- The Washington Times - Thursday, June 18, 2009


The Washington Times’ Barker Davis looks at the favorites at this week’s 109th U.S. Open, which begins Thursday at Bethpage Black (7,426 yards, par 70). Official odds were provided by William Hill of London:

Tiger Woods (2-1) - It has been several years since Woods has been such an overwhelming favorite at a major. And there are myriad reasons to expect Tiger’s 15th major title. A year after his triumph at Torrey Pines and subsequent season-ending surgery, Woods finally has a completely healthy left leg. He tortured the fairways at Memorial, belying his career-long weakness. And he’s returning to the Black Course bully he bested in 2002. Unless he impales himself on his putter this week, he should become just the third man to hoist the Open trophy in consecutive years since World War II.

Geoff Ogilvy (20-1) - The 32-year-old Aussie has been the most consistent player outside of Woods this season, making the cut in all 12 of his starts and claiming a pair of early- season victories (Mercedes and Match Play). But Ogilvy backed into his only major title at Winged Foot (2006 U.S. Open), and questions still linger about his mental toughness in the crucible; his final-round scoring average of 72.09 ranks 140th on tour.

Phil Mickelson (22-1) - With all apologies to Woods, Lefty is easily the best story on the property this week. Arguably the game’s most popular player before last month’s revelation that his wife had been diagnosed with breast cancer, Mickelson is the runaway fan favorite at Bethpage. His runner-up finish in 2002 is proof that his game is suited to the Black Course. But obvious distractions, rust and a recent rash of poor putting could keep him from contending… and capitalizing on an epic wave of sentimental support.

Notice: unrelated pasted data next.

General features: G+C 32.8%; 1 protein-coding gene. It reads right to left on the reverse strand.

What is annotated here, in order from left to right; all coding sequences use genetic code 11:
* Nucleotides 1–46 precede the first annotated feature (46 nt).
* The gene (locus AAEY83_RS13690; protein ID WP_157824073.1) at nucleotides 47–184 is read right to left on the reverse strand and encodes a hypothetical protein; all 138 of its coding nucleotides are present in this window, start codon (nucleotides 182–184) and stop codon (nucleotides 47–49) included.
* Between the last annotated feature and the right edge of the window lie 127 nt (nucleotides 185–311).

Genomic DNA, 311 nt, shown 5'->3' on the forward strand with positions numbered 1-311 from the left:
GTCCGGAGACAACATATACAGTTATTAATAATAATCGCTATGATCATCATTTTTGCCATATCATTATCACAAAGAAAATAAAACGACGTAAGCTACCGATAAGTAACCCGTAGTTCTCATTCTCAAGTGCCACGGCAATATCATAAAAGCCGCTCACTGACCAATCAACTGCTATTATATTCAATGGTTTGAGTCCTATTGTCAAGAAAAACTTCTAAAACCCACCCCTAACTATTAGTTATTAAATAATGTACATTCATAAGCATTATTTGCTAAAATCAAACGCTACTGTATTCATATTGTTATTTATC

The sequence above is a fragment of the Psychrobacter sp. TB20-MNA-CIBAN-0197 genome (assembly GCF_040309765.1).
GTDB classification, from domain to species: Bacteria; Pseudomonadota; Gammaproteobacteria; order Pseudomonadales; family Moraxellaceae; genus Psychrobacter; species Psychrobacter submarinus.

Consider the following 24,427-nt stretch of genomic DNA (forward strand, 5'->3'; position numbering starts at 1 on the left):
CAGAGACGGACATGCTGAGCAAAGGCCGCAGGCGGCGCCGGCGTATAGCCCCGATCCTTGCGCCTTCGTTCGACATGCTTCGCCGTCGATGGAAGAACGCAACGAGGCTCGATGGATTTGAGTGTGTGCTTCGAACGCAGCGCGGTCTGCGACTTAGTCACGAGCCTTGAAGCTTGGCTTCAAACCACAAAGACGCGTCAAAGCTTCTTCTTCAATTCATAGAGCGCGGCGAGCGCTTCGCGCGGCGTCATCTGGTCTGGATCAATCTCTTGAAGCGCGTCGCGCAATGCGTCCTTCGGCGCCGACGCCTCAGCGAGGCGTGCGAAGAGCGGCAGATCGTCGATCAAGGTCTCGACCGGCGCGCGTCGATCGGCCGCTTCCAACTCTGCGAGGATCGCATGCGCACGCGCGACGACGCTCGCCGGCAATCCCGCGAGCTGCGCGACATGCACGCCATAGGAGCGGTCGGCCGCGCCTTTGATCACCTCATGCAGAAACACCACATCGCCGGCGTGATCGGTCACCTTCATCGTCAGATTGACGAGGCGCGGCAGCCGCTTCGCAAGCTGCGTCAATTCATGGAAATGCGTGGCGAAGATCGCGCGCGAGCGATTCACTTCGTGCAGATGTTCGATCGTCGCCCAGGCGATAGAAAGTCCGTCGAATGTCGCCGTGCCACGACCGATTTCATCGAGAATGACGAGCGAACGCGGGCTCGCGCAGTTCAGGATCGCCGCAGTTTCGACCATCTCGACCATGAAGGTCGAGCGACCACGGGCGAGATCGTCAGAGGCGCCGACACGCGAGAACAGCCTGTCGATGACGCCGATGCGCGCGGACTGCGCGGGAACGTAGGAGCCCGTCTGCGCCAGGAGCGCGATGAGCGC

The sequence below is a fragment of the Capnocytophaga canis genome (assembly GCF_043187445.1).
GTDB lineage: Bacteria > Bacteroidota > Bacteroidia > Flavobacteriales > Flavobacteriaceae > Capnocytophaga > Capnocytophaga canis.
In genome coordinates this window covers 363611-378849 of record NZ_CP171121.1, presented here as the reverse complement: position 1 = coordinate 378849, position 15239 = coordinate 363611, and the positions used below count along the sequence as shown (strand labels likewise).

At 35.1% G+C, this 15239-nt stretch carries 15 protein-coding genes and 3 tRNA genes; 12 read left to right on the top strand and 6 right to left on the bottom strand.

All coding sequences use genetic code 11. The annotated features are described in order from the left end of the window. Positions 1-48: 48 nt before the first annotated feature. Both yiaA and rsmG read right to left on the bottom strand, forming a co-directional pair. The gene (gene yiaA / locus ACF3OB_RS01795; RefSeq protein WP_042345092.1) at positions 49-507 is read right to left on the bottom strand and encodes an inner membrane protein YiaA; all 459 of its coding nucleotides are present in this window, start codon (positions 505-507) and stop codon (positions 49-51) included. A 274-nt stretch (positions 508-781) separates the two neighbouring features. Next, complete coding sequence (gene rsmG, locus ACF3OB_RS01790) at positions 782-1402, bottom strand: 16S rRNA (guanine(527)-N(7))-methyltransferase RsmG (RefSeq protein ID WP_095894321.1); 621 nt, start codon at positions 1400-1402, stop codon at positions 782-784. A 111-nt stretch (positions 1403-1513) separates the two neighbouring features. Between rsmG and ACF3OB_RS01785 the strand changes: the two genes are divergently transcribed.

Paul Casey (25-1) - A perfect pick for Bethpage, Casey is long off the tee and a streaky putter, and he won’t be hampered by his heavy-handed short game around Bethpage’s rather bland green complexes. Though Casey has never seriously contended in a major, the 31-year-old is the only player on the planet with three worldwide wins this season (Abu Dhabi, Houston Open, BMW PGA Championship).

Jim Furyk (25-1) - Outside of Woods, the most likely player in the field to exit Bethpage with a top-10 finish. Outside of Steve Stricker, the least likely to walk off with the trophy. The game’s quintessential grinder was a perfect Open match under the USGA reign of short-and-tight Tom Meeks, not so much under long-and-forgiving setup man Mike Davis (2005-present).

Steve Stricker (25-1) - Golf’s version of Furyk Light, a steady, shortish, patient technician lacking only Furyk’s mettle. There’s a reason the 42-year-old doesn’t boast a major on his resume. Brutish Bethpage is the last place to expect a breakthrough.

Retief Goosen (40-1) - The South African returned from what seemed like semiretirement to record a victory at the Transitions Championship several months ago. To put it bluntly, he hasn’t been a major player since his final-round train wreck at Pinehurst in 2005 (81).

Sergio Garcia (40-1) - Garcia should have won the Open at Bethpage in 2002, when he outplayed the field from tee to green but missed a dozen short putts with the merciless New York galleries mocking his every miscue. His skin might be a bit thicker, but the slumping Spaniard still putts like he’s wielding a shovel instead of a scalpel.

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